Ireland isn't Catholic. It used to be Catholic, but it isn't anymore. Ireland is atheist. That may be a hard pill to swallow, but there it is. Most Irish would dispute the atheism, but they are lying to themselves and to the world. The bottom line is that they no longer believe in God. If they did believe in God, they would have never damned themselves by voting to legalize baby killing.

What caused this turn to atheism? You may as well ask why the Israelites worshiped that golden calf after their miraculous escape from Egypt. People are wicked. This is their default setting, and we know it as original sin.

5. ODDS AND ENDS

--Charles Krauthammer is dying. This would be news except we are all dying. Krauthammer just has a better idea when he will meet mortality. Unfortunately, Krauthammer expresses having no regrets about life while saying nothing concerning the afterlife. That, Gentle Reader, is a stupid way to die.

--Mueller wants Manafort to be a perjurer for him to bring down Trump. This is sick on so many levels. Used to be, they investigated crimes and found people. Now, they just investigate people and try to find crimes. This is not liberty or justice.

--Google used to believe in "Don't be evil." The problem is that they don't know the difference between good and evil. But they must be getting a clue because they dropped that slogan. Google is evil. And, yes, they are the owners of this blog's platform. When they are done destroying YouTube, I expect the C-Blog to face a similar fate.

--I watch Alex Jones more for entertainment purposes than for news. Sometimes, I forget this until I was reminded of this recently as Jones tried to spin conspiracy theories about Anthony Bourdain's death. Was he murdered? I don't think so. Jones should put his tinfoil hat back on because the CIA death rays are taking their toll on his gray matter.

6. LINKS OF INTEREST

The Rules for a Long and Happy Life

IRELAND AND THE END OF CULTURAL CATHOLICISM

Why a $10 Casio Keeps Better Time Than a $10,000 Rolex

Nobody Needs a Watch Any Fancier Than a Casio Digital

Ireland Chooses Death

6.02.2018

Permanent Darkness


The truth, even when horrifically ugly, is always authentically attractive.
ANN BARNHARDT

When I was growing up in the eighties, it was a relatively prosperous time in United States history. Yet, I would encounter old people who grew up during the Great Depression which was an experience that left a perpetual scar on the psyche of these people. My grandmother was a sort of food hoarder keeping a chest freezer filled with fruits and vegetables she had grown, picked, or bought. There was enough food in there to carry her for a year or more. An elderly couple who were literally millionaires were so frugal that you would never guess that they were rich because they lived so modestly. He drove the same old pickup truck for decades until it broke down, and he bought a brand new one. People were amazed that he did that, but he would drive that new truck for another two decades. Despite being rich, the couple never lived lavishly, worked incredibly hard, and never retired. This was a consequence of those years spent enduring the Great Depression.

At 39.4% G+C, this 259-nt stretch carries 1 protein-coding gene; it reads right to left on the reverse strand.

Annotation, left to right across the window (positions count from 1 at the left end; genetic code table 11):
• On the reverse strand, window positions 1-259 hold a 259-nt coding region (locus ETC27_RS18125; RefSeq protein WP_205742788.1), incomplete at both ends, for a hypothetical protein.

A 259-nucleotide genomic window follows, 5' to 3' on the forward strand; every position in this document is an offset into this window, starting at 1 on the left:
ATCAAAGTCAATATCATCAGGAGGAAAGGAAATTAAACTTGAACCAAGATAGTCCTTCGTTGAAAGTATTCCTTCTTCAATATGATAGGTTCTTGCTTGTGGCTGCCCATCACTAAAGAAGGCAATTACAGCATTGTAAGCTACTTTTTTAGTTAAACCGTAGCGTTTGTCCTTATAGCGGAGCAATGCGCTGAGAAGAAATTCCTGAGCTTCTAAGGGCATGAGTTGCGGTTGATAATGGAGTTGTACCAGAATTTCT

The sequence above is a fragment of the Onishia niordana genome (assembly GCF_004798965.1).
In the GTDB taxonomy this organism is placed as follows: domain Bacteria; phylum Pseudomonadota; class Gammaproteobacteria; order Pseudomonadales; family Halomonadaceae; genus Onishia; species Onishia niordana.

All of these depression survivors shared a common trait. They did not indulge in the comforts of youth and prosperity that we know as optimism. For them, the wolf was always at the door. The good times can and will end at any time. Misery and hardship are the default settings of life. Suffering and death are the only things guaranteed in this world. These Depression babies knew this, and their scars became their strength.

People upbraid me constantly for being so dark and pessimistic about life. But this darkness has been earned as a consequence of bad times in my life. I am scarred, and I cannot erase these scars. This mindset I possess I call "permanent darkness." My greatest fear in life are not the bad times that will come but that I will forget that the bad times always come. I cling to bitter truths because they console me in a world of pleasant lies.

SCHOPENHAUER: A total party pooper.
There is comfort in harsh truths. I discovered this while reading Schopenhauer as an atheist. Schop as I called him was a man who always lived in permanent darkness. His pessimistic writings are like acid dissolving away all delusions about existence. Schop was an atheist who definitely did not believe in the power of positive thinking. Reading this man is no pleasant day in the park, but you will find yourself drawn back to him again and again. Why is this? The answer is simple. The truth is always a consolation even if it is dark and unpleasant.

Schopenhauer didn't get it all right. The man was an atheist after all. But he was unflinchingly honest. I would see this same quality in the saints like St. John the Baptist and in our Lord Jesus Christ as I read the gospels with my new Catholic eyes. When Jesus tells us that the poor in spirit are truly blessed, I interpret Him to mean people who have lost hope in the false comforts and sham consolations of this empty world. Lies can never suffice. The cross is a brutal truth. Taking up that cross is a choice to embrace harsh truths that lead to life than to be satisfied with comforting lies that lead to death.